Photographer Galen Rowell, Wife Killed in Plane Crash
Renowned wilderness photographer and mountain climber Galen Rowell and his photographer wife, Barbara, were killed in the crash of a private airplane early Sunday morning just south of the airport in Bishop, Calif.
The twin-engine charter aircraft, an Aero Commander 690-B, crashed about 1:24 a.m. as it made its final approach to the airfield in the town on the eastern flank of the Sierra, according to the Inyo County Sheriff’s Department. The pilot and all three passengers were killed.
For the record:
12:00 AM, Aug. 18, 2002 For The Record
Los Angeles Times Sunday August 18, 2002 Home Edition Main News Part A Page 2 National Desk 1 inches; 61 words Type of Material: Correction
Galen Rowell--An article in Tuesday’s California section reporting the death of photographer Galen Rowell and his wife, Barbara, in a plane crash incorrectly stated his age as 62. He was 61.
Members of the National Transportation Safety Board, who arrived at the crash site Monday, are investigating.
The Berkeley-born Rowell, 62, was often compared to Ansel Adams, with whom he shared a photographic love of Yosemite and the Sierra. As much an adventurer as a photographer, Rowell was known to become an active participant in the images he captured, from some of California’s most scenic heights to the mountains of Nepal.
“Rowell photographed the mountains of the Sierra as a challenge,” said Carl Pope, executive director of the Sierra Club. “There was a lot more distance in what Ansel did. Galen was a climber and photographed things like a climber. When I saw his photographs I always wondered, where ... did he find them?
“He inspired people to get out and engage and explore those places. He was Ansel’s successor, but was much more diverse.”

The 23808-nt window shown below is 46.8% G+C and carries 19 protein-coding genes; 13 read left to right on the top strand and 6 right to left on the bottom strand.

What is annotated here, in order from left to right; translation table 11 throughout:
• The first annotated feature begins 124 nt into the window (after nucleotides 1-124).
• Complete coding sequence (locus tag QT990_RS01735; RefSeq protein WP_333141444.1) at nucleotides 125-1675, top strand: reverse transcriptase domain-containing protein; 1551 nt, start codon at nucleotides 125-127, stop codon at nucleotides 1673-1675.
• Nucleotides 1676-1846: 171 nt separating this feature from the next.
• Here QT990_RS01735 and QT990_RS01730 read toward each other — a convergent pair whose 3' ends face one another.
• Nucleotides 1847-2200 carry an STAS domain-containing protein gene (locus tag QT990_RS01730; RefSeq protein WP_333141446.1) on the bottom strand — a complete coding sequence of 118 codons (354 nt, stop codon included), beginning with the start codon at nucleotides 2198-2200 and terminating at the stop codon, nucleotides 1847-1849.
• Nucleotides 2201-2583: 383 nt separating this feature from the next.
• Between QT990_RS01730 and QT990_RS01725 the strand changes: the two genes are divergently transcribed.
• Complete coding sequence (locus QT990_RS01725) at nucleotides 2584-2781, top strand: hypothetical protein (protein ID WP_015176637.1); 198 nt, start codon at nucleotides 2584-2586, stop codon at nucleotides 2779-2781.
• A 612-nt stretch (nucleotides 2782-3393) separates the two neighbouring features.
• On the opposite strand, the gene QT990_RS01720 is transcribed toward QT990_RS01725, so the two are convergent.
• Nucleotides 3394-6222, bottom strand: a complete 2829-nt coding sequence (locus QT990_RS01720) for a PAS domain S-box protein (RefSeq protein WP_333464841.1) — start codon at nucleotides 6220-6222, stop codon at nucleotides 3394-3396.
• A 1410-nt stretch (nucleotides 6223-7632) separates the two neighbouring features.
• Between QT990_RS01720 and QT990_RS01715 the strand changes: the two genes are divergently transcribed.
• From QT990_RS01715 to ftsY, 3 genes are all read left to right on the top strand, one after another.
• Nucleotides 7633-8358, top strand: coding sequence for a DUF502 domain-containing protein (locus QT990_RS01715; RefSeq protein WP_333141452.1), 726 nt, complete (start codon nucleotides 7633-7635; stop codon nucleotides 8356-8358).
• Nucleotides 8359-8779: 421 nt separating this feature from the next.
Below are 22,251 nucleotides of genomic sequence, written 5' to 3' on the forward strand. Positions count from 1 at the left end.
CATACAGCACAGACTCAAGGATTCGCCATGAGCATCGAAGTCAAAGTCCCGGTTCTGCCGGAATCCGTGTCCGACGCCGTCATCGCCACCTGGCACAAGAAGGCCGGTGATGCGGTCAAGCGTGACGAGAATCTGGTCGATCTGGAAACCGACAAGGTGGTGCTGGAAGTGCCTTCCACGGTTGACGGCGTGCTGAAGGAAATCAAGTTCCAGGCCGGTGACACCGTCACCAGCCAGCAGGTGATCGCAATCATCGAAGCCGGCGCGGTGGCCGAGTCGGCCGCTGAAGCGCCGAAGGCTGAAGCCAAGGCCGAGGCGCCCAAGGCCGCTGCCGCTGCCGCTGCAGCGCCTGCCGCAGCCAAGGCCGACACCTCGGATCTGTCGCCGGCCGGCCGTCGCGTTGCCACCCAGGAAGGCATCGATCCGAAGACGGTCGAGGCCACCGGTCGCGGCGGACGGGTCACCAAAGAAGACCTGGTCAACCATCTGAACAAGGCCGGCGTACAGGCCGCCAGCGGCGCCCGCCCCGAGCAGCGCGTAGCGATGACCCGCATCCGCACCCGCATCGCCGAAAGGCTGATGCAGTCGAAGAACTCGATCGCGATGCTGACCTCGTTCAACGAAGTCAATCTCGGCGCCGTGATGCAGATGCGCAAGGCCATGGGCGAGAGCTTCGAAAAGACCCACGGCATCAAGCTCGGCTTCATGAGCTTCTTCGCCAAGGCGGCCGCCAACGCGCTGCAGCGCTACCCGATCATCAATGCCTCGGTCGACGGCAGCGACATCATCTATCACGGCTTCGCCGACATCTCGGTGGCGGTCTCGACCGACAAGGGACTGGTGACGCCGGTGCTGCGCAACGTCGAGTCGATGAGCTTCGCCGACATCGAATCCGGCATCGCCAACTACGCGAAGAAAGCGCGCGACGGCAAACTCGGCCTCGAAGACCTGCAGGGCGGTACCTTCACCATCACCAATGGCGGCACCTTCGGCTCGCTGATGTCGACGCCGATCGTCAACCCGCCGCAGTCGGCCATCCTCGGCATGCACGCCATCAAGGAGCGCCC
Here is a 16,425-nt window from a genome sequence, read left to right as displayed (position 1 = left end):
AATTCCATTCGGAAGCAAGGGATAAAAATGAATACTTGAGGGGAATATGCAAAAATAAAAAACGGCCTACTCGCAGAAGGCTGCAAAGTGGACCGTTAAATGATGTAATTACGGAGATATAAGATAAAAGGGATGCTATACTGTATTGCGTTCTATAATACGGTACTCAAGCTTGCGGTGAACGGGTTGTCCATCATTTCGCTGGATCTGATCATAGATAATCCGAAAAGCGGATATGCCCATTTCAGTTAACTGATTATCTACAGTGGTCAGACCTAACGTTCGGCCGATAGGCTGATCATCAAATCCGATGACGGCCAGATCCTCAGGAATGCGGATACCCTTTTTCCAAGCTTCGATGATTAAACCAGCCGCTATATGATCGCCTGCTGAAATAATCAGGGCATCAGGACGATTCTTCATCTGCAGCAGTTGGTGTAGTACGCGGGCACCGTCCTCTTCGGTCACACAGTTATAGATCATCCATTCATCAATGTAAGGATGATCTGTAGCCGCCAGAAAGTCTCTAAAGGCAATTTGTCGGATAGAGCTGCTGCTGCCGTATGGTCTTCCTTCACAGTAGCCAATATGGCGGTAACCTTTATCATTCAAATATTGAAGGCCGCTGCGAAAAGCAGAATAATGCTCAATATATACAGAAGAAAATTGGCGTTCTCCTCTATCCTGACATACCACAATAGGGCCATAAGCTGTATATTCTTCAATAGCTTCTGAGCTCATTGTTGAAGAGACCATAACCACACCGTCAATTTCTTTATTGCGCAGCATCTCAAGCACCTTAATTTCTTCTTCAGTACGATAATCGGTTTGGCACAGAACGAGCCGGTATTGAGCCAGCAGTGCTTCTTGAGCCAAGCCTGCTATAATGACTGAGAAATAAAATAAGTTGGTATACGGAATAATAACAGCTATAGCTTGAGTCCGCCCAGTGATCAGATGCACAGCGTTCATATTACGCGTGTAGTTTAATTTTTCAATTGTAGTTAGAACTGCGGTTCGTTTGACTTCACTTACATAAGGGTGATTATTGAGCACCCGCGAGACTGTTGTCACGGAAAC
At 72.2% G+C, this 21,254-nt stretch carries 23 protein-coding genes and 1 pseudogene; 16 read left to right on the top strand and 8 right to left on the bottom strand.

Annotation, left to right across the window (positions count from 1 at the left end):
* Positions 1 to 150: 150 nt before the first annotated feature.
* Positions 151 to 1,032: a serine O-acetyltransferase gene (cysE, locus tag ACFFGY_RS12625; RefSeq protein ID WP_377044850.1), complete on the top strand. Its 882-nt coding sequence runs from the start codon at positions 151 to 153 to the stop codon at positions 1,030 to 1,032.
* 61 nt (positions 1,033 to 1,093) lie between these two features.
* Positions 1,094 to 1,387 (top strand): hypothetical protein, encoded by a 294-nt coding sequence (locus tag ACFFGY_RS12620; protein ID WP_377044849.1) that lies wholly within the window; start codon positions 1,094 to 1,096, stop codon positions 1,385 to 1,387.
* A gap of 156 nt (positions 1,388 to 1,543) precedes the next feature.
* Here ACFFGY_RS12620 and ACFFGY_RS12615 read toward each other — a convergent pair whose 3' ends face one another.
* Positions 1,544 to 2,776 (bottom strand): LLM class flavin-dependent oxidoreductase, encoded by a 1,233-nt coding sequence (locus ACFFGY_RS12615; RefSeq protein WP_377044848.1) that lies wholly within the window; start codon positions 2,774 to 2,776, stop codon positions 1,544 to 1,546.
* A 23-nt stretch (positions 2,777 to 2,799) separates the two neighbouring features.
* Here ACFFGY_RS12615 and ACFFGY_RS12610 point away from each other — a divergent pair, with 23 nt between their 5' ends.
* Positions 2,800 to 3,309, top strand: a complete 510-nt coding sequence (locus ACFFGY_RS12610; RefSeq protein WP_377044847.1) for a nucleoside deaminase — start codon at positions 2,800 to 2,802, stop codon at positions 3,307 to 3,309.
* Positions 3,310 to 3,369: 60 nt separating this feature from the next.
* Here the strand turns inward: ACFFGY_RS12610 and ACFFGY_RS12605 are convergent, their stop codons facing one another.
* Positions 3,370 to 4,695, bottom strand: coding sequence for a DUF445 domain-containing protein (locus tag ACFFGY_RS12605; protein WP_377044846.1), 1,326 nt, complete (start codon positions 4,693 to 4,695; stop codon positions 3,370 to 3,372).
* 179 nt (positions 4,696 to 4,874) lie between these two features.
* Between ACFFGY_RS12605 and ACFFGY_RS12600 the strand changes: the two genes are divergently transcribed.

What dazzled many of Rowell’s fans was that he went to extraordinary lengths to take pictures of familiar landmarks such as Mt. Whitney and turn them into art.
“The difference between Galen and most amateur photographers is that he would be out in the Sierra for 12 straight days and be there twice a day for the twilight hours,” said George Olson, director of photography for Sunset magazine, which frequently taps Rowell’s vast number of stock images. “Galen lived his life to get those photographs, no matter what time of day. The view of those places is the same to all of us, but the picture will never be the same as the ones he took.”
Aircraft in Trouble
The couple were returning to Bishop after making a trip to the Bering Sea, where Rowell taught a photo workshop.
A caller to the Sheriff’s Department early Sunday morning reported observing an aircraft that appeared to be in trouble and then hearing a crash. An initial examination of the crash site indicated that there had been no fire, according to the Sheriff’s Department.
A spokesman for the Inyo County coroner’s office said Monday that all of the victims have been tentatively identified. The other two were Tom Reid, 46, and Carol McAfee, both of Bishop.
The charter flight originated in Oakland, with a flight plan filled out directly to Bishop, where the Rowells lived and operated Mountain Light Gallery.
Kevin Calder, operations manager for the gallery, said the couple had been expected there Sunday morning; the gallery had arranged for Reid, the pilot, to fly to pick them up. The gallery’s Web site (www.mountainlight.com) said plans for services will be posted when they are finalized.
Rowell, whose work has appeared in National Geographic, Life, Outdoor Photographer, Outside and other national magazines, returned in mid-July from a seven-week trek through Tibet with three friends while on assignment for National Geographic.
The photographer led an adventurous life.